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This article has been peer-reviewed. It was published in The Internet Journal of Family Practice, volume 1 number 2, 2001. The published version is available at Copyright is retained by Internet Scientific Publications.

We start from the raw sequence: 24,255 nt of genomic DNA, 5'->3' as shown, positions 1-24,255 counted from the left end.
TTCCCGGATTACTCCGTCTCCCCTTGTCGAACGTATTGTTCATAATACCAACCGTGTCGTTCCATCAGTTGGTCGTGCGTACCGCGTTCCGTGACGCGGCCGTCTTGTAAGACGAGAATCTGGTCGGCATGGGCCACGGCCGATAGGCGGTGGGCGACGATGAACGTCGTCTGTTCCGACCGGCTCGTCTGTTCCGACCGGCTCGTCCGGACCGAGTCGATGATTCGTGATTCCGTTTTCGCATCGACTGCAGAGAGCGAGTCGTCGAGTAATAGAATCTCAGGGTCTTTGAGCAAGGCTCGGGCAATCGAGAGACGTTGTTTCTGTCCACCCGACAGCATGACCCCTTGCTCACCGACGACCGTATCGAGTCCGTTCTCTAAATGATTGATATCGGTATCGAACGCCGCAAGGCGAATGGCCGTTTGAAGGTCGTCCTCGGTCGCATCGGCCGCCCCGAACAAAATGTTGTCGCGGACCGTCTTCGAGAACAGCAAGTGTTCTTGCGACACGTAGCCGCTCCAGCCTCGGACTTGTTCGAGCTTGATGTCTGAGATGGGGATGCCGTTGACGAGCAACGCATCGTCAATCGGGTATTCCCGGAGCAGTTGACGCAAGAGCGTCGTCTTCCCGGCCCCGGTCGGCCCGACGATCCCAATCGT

Providing excellent care for a dying patient is something all patients deserve. Hospices and palliative care centers exist in many areas to aid primary care physicians and patients through this difficult time. It is important to remember that most patients want to prepare for death, if at all possible. Everyone does this in his or her own way, but oftentimes concern about pain and symptom management interfere with this very involved and valuable process. Being prepared to treat these symptoms as well as addressing your patient's emotional needs is imperative. Referral to a hospice, if possible, will only strengthen the support available to the patient, the family, and you, the primary care physician. In the end, there is much that we have to offer a dying patient. Efforts should not stop because the illness cannot be cured. So much can happen to someone in the window of time between terminal diagnosis and death. Making this period one in which a person is as mentally clear, physically comfortable, and symptom free for as long as possible is a goal that is worthy of our efforts.